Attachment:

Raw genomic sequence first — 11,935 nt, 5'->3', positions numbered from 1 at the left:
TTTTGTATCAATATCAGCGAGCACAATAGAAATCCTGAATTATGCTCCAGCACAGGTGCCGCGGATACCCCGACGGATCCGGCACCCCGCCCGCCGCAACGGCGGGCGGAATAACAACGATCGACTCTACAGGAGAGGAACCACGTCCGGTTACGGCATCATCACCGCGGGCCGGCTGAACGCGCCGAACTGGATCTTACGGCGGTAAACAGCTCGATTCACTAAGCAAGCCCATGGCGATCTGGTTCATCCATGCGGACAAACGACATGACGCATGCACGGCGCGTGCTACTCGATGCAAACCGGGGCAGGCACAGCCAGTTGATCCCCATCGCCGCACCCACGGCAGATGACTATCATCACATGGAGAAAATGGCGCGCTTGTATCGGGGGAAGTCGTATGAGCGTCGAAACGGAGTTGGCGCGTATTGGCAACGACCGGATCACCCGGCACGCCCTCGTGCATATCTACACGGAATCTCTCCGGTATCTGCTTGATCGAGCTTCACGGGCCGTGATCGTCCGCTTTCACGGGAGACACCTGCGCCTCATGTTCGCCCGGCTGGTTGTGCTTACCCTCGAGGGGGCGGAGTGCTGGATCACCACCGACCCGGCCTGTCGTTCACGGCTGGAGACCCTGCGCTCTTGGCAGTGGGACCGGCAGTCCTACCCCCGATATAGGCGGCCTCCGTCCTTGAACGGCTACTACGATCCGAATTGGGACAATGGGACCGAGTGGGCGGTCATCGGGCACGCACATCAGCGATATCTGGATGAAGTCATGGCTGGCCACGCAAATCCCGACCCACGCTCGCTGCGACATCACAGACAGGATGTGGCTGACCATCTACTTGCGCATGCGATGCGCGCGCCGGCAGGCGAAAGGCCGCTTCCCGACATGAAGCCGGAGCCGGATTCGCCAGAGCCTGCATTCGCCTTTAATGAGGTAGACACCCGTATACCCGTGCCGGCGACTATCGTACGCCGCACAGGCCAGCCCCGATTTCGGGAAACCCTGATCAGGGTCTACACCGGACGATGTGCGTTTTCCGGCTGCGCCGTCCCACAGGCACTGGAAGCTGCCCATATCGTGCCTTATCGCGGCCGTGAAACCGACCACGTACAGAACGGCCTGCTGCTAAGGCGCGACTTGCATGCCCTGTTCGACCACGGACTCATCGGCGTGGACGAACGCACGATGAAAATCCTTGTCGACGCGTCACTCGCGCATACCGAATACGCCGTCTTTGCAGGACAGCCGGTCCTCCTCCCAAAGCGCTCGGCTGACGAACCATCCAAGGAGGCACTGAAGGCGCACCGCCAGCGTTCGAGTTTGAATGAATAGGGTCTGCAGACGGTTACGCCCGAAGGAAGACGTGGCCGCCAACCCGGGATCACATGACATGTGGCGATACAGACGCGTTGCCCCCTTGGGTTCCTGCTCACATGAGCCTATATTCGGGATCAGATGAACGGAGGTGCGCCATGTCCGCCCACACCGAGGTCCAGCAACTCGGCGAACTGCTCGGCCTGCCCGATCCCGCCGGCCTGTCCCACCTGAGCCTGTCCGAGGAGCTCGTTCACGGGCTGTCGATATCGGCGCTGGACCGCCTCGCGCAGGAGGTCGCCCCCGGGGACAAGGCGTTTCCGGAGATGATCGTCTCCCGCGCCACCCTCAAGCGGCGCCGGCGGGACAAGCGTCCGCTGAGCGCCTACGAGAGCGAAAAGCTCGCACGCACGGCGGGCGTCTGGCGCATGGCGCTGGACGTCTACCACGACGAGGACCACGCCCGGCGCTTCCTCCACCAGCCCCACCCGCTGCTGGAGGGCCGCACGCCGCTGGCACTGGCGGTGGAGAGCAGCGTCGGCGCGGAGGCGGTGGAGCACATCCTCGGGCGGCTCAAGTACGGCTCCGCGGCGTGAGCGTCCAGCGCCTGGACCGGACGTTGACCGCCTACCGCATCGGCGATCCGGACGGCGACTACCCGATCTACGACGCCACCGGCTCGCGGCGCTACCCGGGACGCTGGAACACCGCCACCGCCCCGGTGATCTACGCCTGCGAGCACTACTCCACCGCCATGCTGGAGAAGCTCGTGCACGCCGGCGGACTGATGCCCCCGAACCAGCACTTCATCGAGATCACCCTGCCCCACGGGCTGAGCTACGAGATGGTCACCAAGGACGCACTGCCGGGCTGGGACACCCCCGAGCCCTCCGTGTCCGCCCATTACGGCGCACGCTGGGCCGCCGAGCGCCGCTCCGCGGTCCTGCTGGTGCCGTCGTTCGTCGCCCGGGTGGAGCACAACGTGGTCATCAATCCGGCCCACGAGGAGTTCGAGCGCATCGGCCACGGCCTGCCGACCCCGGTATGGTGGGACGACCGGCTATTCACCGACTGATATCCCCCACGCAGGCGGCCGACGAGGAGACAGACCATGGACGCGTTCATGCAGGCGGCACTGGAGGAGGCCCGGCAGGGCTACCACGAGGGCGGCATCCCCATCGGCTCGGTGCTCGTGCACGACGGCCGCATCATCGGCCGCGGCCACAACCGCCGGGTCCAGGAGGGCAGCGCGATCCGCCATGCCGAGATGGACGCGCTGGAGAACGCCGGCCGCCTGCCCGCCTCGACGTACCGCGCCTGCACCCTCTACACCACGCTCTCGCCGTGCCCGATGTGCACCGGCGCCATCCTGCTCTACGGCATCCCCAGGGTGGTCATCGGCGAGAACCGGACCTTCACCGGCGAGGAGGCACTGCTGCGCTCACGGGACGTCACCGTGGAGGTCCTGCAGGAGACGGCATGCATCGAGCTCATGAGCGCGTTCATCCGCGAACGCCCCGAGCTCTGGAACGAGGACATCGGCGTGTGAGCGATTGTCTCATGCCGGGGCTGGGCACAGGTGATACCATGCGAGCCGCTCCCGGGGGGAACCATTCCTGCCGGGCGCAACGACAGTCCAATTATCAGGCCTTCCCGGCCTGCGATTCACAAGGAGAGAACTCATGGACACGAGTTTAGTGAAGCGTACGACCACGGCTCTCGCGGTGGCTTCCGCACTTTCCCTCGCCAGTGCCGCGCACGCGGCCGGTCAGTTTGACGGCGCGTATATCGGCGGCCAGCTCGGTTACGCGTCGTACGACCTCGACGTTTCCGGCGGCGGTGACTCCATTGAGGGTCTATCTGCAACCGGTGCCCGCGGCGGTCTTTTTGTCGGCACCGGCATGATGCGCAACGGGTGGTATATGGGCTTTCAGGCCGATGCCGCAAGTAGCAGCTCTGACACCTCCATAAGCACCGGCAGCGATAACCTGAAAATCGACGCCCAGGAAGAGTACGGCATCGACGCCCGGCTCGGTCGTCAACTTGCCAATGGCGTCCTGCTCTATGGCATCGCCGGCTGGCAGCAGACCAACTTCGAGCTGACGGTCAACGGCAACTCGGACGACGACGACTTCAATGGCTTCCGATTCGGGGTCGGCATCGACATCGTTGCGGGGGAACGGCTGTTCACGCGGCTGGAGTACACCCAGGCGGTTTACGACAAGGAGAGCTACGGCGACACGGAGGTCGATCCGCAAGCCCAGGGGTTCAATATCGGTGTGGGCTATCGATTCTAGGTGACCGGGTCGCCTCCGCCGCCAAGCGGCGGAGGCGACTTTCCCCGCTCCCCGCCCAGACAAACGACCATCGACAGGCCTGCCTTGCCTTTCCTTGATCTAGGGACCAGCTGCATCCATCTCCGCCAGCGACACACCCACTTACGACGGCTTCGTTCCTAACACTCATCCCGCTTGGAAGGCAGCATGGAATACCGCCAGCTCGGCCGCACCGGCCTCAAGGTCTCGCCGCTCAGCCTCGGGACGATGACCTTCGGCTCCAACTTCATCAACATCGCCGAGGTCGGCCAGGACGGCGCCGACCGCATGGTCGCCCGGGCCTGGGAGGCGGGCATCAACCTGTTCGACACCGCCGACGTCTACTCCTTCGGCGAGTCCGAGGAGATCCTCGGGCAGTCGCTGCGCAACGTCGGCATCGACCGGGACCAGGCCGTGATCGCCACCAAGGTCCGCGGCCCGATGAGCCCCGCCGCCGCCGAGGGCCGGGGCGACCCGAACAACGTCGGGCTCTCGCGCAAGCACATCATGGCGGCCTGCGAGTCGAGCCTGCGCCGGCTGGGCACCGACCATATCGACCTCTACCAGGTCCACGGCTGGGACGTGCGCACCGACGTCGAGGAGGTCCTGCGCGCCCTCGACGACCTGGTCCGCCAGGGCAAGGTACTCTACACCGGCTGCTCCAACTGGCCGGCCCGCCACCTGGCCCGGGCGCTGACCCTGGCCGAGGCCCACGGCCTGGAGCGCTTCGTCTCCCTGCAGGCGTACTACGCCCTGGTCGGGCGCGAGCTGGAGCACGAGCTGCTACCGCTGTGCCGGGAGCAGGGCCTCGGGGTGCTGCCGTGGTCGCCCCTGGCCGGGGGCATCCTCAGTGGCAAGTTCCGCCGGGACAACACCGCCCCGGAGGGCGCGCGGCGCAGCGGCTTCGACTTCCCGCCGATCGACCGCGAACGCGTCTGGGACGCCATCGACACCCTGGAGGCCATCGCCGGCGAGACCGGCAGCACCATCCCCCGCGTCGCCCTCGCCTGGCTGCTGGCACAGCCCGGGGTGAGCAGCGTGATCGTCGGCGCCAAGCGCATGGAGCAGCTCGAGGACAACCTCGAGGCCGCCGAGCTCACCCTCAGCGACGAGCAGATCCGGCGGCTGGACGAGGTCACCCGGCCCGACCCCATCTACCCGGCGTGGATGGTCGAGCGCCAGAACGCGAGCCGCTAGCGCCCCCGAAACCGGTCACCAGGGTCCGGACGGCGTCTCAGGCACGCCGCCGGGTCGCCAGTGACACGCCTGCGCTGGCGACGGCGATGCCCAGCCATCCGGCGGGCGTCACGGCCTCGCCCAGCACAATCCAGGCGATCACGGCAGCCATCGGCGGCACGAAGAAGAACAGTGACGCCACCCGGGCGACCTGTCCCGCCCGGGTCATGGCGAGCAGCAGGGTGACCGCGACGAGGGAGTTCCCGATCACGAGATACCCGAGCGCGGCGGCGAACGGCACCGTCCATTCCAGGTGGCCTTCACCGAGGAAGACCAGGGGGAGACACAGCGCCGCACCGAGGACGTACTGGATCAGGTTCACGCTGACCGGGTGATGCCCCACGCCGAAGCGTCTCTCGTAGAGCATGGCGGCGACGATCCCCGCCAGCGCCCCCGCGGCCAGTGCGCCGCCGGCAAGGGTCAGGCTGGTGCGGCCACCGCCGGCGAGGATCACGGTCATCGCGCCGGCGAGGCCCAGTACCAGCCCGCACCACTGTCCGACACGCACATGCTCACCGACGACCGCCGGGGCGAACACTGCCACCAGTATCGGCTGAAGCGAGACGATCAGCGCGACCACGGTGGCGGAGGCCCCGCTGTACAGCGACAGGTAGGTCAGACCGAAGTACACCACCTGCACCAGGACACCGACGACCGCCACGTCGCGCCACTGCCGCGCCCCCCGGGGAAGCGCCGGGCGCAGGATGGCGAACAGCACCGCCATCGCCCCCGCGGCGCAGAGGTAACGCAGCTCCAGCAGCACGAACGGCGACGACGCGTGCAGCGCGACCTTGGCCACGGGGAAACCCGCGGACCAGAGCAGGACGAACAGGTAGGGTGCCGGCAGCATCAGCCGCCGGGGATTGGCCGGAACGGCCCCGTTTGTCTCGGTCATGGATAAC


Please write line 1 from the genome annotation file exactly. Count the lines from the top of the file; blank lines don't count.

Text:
Raw genomic sequence first — 11,935 nt, 5'->3', positions numbered from 1 at the left: